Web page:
Most of the rest of the differences seem to be TCM favoring pitchers (Price, Hanson, Kershaw) and me favoring hitters (Bruce, Utley, Braun). And then, of course, there's the Wieters-McCann thing. Ugh.

Not Pictured
Here, in no real order, are the players who jump out to me as the most deserving and/or surprising players who neither TCM nor I picked to go in before '36:

Larry Walker. Among players to have debuted after 1984 (picked somewhat randomly to capture almost all the players we're dealing with), Walker ranks 14th in WAR, and 12 of the first 13 were all named by both of us (I-Rod would be the other, sitting at 12). He is, and I'm afraid is doomed to remain, a terribly underrated player because of confusion about the Coors effect. Overrated in '97, underrated otherwise.

Scott Rolen. Certainly deserving, and I'd definitely vote for him if he retired today; the Hall certainly needs more third basemen, and it seems unlikely at this point that David Wright ends up with a better career than Rolen's. But Rolen has just never been seen as the kind of superstar he probably should have been -- in his best year (2004), he was arguably the third best player on his own team, behind Pujols and Edmonds. I think he has to wait for the Veterans' Committee, sadly.

Rafael Palmeiro. No real mystery here.

Kenny Lofton. I had Lofton in an early draft of my list, but then decided I was relying too much on what I want to happen and not nearly enough on what I thought would happen. Lofton, like Rolen, just doesn't "feel" like a Hall of Fame player. I think he was, but it doesn't feel that way.

Mark McGwire. As TCM and I both said in one of the comment threads, the timing is just off for McGwire. I think people will return to sanity on the whole steroid thing, but not in time for Mac.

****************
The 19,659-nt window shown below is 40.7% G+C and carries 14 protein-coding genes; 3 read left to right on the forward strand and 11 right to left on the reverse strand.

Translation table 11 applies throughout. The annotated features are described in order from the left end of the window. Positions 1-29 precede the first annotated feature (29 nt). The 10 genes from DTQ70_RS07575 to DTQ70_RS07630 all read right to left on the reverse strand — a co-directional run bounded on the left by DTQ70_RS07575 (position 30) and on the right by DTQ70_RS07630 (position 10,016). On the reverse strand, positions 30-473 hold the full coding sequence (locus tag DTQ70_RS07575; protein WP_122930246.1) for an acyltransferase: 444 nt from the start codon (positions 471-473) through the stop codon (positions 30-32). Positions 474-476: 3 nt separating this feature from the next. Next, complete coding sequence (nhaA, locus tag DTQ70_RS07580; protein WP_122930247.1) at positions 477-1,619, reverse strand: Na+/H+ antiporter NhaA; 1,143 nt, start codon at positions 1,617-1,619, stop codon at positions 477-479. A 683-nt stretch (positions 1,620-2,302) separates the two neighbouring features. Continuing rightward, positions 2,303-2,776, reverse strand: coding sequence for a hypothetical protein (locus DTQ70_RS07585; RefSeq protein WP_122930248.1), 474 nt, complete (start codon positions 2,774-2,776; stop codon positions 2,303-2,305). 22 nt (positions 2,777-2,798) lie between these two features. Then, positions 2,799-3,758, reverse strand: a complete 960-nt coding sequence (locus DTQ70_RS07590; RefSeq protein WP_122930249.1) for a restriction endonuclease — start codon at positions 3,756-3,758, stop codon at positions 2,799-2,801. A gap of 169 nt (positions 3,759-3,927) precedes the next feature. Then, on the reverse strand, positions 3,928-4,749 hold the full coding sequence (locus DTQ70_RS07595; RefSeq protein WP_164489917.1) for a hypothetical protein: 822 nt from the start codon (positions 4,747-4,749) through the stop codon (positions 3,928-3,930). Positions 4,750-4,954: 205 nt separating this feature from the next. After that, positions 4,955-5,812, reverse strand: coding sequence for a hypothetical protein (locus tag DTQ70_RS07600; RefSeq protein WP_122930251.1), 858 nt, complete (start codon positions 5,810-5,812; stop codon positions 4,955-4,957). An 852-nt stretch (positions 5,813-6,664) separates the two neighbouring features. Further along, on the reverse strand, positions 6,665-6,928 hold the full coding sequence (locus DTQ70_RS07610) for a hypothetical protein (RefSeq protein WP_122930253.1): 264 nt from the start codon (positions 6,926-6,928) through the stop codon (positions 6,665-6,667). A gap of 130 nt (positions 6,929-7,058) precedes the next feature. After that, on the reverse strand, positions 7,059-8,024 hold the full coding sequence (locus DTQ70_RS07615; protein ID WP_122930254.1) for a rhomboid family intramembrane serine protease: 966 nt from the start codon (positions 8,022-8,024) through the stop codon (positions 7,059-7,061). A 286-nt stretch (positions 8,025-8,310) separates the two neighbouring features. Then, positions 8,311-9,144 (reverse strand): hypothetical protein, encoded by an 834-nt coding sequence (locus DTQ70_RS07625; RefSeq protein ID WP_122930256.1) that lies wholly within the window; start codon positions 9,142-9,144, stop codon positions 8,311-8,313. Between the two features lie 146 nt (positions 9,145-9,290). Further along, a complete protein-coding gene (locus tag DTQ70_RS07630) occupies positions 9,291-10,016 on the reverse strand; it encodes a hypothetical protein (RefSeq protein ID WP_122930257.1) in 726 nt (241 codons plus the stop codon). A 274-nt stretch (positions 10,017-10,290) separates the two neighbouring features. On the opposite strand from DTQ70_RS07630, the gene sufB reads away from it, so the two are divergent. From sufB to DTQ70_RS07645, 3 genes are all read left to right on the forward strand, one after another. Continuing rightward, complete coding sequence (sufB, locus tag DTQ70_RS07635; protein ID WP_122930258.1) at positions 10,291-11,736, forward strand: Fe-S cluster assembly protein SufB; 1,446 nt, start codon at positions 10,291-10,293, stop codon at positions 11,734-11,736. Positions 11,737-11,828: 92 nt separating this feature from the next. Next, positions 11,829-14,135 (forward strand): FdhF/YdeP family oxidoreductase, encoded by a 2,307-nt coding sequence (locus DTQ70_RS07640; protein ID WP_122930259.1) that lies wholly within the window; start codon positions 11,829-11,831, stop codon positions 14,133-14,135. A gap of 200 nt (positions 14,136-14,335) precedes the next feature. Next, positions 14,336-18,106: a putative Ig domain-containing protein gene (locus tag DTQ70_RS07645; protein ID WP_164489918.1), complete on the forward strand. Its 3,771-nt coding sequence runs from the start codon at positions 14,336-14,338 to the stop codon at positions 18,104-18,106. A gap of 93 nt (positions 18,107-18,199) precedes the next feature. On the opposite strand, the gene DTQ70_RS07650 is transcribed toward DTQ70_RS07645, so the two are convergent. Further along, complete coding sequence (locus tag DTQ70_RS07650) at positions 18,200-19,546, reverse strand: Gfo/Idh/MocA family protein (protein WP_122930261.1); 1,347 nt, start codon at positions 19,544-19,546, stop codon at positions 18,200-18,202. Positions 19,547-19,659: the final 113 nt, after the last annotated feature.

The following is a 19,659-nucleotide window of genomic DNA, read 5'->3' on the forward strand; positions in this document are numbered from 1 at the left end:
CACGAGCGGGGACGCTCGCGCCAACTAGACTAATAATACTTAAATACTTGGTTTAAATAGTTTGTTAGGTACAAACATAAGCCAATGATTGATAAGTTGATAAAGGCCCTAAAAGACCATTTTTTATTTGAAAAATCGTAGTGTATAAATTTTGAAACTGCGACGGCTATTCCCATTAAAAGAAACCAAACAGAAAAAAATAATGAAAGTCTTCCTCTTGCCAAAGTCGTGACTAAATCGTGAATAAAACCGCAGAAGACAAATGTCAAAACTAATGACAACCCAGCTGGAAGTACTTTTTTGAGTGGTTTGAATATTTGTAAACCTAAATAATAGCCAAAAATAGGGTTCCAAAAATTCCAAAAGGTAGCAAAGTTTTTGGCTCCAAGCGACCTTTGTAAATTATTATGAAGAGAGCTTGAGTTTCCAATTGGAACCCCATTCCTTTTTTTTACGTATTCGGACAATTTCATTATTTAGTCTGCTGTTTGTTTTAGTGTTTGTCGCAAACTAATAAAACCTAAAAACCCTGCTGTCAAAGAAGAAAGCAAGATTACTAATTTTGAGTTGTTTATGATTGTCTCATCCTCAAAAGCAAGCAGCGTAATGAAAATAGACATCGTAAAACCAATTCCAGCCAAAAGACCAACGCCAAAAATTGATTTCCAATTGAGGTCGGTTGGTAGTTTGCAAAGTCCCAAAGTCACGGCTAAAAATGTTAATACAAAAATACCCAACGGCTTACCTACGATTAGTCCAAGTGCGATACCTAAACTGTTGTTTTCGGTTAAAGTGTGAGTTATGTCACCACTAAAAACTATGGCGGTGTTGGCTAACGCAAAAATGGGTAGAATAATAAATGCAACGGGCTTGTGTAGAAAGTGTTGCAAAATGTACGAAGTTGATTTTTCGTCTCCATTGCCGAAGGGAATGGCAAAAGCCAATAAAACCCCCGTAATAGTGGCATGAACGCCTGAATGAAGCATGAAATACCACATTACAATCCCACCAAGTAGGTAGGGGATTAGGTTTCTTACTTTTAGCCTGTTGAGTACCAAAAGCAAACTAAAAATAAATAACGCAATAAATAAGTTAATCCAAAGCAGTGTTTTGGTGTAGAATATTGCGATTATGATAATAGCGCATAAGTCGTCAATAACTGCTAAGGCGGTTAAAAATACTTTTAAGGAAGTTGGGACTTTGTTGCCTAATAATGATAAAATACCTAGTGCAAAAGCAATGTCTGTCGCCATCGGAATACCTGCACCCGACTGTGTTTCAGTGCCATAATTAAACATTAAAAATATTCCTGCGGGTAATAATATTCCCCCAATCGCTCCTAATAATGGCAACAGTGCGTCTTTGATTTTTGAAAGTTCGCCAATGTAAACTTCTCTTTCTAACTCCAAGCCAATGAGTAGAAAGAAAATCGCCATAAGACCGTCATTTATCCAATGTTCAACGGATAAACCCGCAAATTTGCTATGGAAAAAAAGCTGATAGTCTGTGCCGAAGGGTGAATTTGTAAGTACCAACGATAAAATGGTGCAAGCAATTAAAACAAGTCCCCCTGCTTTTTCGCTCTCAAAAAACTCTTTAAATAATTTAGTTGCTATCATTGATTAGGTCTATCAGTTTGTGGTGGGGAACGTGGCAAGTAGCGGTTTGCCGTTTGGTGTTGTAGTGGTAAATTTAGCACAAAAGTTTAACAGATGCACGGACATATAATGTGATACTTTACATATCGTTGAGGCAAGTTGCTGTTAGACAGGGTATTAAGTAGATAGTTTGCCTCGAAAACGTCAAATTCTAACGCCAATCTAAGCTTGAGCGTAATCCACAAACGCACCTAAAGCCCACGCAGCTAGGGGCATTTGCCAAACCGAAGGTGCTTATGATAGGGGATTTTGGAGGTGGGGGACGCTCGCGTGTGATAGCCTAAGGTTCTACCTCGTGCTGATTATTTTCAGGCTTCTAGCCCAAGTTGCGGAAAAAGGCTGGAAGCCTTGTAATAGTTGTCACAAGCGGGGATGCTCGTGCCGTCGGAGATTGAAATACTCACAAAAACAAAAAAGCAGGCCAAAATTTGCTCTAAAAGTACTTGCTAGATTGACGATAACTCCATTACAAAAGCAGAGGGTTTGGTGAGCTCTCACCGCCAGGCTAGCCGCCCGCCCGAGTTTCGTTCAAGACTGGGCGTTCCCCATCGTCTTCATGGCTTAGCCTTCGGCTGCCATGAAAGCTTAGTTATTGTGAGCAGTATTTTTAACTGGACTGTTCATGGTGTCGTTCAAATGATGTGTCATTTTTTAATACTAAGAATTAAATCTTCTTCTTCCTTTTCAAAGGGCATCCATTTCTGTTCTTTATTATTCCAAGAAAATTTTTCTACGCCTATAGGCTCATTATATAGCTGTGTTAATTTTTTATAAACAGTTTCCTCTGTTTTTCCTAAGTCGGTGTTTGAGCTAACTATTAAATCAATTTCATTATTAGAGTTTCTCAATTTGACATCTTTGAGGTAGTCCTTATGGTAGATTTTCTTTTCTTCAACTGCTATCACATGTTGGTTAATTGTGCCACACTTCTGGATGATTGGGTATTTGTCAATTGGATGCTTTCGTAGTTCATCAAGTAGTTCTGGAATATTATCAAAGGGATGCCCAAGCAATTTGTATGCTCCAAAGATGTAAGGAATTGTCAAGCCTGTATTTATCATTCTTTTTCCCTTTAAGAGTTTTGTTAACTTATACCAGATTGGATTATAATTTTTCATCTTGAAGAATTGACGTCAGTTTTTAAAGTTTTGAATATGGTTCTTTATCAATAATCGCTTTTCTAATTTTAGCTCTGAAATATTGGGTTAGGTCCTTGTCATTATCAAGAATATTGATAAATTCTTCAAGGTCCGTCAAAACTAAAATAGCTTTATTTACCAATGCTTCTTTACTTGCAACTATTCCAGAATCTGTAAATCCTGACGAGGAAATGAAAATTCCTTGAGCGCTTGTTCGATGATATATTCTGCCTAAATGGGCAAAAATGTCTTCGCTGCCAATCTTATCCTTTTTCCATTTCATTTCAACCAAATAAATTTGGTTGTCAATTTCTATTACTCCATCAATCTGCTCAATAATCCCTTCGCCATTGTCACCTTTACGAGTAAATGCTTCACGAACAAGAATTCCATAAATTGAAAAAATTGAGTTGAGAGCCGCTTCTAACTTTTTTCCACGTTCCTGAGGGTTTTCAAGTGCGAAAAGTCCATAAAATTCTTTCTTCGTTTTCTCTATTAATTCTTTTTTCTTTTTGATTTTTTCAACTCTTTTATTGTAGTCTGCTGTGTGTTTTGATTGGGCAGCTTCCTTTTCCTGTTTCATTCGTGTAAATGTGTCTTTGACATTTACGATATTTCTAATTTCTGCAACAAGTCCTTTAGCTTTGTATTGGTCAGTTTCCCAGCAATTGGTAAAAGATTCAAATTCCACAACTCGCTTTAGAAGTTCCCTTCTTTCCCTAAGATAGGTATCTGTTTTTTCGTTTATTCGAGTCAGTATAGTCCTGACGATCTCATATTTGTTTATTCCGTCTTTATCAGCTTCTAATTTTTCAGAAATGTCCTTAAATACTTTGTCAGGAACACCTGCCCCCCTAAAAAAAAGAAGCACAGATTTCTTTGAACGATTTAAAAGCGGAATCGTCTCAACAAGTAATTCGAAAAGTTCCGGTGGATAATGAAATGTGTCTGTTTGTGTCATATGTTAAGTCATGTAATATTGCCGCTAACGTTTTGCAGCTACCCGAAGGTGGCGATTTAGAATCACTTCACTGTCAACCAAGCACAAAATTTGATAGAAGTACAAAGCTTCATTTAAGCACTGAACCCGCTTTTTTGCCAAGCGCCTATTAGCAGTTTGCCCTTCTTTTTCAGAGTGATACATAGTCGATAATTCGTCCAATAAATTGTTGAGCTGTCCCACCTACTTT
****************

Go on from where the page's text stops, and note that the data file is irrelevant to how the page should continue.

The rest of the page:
Andruw Jones. The most current defensive metrics suggest that he's been pretty close to MVP-candidate level six times, thanks mostly to his phenomenal defense in center field. Even if that's true, though, his short career makes him pretty borderline, a la Dale Murphy (better, but not that much better). He's going to have to have a huge comeback at age 34 to have much of a chance, and the Yankees aren't the best team for that.

Mike Mussina. Another player who made my early lists. I think he gets in at some point during his time on the ballot, but, as with Vizquel, I couldn't find a place to put him given our parameters.

Andy Pettitte. We've both come forward and said he doesn't deserve it. Maybe we're projecting our wishes again, but I think he's got too much competition here to get through.

Johan Santana. I probably would have put him on this list a year or so ago, but his recent injury history has to be worrisome for a pitcher in his early thirties.

Ryan Howard. He'll be 57 in '36 and probably not quite at the end of his 15-year run...but he'll be close. He got started very late and doesn't figure to last terribly long, but he could get into Ralph Kiner territory if he can come back and have a few more huge seasons.